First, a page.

With three casinos and a racino now open and more on the way in Ohio, state residents with gambling problems are reaching out for help in greater numbers.
Phone calls to the state’s gambling help line are climbing, and more people are signing up for the state’s “Voluntary Exclusion” program that bars them from entering a casino and could result in their arrest.
In the last fiscal year, which ended in June, the Ohio Problem Gambling Helpline (800-589-9966) received 2,576 calls, with most coming after the opening of Horseshoe Casino in Cleveland and Hollywood Casino in Toledo.
The calls are on the pace to shatter that total this fiscal year, with 1,389 in the first four months.
Laura Clemens, the responsible-gambling program coordinator for the Ohio Casino Control Commission, attributed the rise in calls to a couple of factors.
There are more gambling options in the state now and the help line number is publicized more, including appearing on all casino materials and advertisements, she said.
The reasons for seeking help also are changing, Clemens said.
Before, 31.4 percent of the callers cited lottery games when they mentioned their gambling problem, but that has fallen to 9.4 percent so far this fiscal year. Meanwhile, 20.5 percent now are reporting problems with slot machines and casino table games, up from 17.1 percent.
The commission also has 163 people participating in the “Voluntary Exclusion” program, which began earlier this year.
“We’re doing really well,” Clemens said about the number. “We’re averaging about 25 a month.”
Under the program, people who know they have a problem apply through the commission to be banned from the casinos for one year, five years or life. Seventy-two people have opted for the lifetime ban, while 37 and 54 wanted the five-year and one-year bans, respectively.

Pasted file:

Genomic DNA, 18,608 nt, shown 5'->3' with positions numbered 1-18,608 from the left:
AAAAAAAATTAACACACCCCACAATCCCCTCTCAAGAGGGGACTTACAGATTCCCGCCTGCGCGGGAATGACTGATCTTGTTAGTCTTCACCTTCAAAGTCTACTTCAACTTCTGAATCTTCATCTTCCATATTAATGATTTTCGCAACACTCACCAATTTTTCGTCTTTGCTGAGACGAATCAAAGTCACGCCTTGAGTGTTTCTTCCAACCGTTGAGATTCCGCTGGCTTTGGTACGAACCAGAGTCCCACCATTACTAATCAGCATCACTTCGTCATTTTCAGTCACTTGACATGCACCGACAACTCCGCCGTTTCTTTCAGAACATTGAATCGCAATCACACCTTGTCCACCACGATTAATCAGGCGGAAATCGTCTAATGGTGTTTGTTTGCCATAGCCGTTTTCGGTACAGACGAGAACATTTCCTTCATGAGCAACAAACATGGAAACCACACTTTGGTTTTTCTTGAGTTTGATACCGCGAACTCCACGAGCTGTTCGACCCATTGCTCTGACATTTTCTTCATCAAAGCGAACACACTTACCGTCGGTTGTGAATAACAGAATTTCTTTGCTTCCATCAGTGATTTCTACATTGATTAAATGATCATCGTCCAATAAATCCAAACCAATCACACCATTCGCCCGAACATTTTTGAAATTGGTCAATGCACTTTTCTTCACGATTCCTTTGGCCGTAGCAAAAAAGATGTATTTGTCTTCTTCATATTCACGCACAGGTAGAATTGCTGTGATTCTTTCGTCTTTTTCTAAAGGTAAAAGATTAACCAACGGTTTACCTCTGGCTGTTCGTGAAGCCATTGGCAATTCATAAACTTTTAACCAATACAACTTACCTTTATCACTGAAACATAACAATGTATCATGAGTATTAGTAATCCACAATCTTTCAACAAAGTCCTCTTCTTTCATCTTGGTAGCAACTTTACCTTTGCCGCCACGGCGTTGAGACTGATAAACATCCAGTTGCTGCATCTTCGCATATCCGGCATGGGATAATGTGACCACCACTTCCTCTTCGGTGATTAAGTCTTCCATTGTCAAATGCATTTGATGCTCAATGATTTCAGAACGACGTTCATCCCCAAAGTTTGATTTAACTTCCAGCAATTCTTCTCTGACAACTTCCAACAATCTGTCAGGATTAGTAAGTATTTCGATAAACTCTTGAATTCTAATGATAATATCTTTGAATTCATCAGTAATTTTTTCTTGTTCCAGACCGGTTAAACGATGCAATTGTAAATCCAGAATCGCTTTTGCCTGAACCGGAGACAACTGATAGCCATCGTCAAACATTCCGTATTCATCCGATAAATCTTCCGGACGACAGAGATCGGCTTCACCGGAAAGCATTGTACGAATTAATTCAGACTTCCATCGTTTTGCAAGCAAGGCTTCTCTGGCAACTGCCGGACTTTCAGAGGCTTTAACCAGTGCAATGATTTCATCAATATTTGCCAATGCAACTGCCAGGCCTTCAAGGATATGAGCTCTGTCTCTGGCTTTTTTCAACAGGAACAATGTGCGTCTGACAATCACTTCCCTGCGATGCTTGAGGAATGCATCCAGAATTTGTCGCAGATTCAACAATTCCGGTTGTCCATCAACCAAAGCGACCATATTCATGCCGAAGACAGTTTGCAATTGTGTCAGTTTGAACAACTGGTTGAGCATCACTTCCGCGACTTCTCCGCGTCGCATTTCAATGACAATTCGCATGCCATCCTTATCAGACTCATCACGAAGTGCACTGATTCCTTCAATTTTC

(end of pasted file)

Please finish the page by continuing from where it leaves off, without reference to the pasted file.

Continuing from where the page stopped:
The vast majority of those in the program are men: 118 compared with 45 women.
Not surprising, participants are more likely to live in a county with a casino. Forty live in Cuyahoga County, while 27 and 24 reside in Lucas and Franklin counties, respectively.
In the Akron area, only four people in Summit County and one in Medina County are participating.
No one has signed up so far in Hamilton County, where Horseshoe Casino Cincinnati is expected to open in the spring.
State officials expect thousands of people to sign up eventually. Experts estimate that 1 percent of the population has a severe gambling addiction, and another 4 to 5 percent are problem gamblers.
Justin Gale, a 52-year-old compulsive gambler from Mayfield Heights, was the first person in Ohio to participate in the program. The Beacon Journal profiled his lifelong struggle with betting on horses in May.
On Wednesday afternoon, Gale launched a personal effort to promote the state program.
He stood on Public Square, across the street from Horseshoe Casino in downtown Cleveland, for several hours in 36-degree weather wearing an orange neon hat, orange/yellow neon gloves and a long-sleeve T-shirt that read: “I quit betting. Ask me how.”
He didn’t approach anyone but answered questions for those who asked. He also handed out a tan business card with the gambling help line number and the words “From Justin Gale, first excluded gambler in Ohio via the VEP program.”
“I’m going to be a walking advertisement,” he said. “If people want to talk to me and tell me their life’s story, that’s fine. If they just want a card, that’s fine.
“I know I’m getting a message out … I’ve got to do something. I was just getting antsy to do something on a regular basis.”
The casinos and Scioto Downs racino in Columbus have been major attractions. In October, casino-goers gambled $392 million on slots and $86 million at table games; while $131 million was gambled on the slots-like video lottery terminals at Scioto Downs.
Horseshoe Casino Cleveland boasted 2.6 million visitors within its first six months of operation.
Gale, who is not opposed to casinos in Ohio and applauds people who are able to gamble responsibly, said he will spend 10 to 15 hours a week outside the casino.
Friends have questioned his sanity because he’s starting his effort during the winter. But Gale said he hopes people take him more seriously knowing that he’s committed to trying to help others who might have a problem.
As for his personal problem, “Every day is still a struggle, but I haven’t gambled in 703 days,” he said.
Rick Armon can be reached at 330-996-3569 or firstname.lastname@example.org.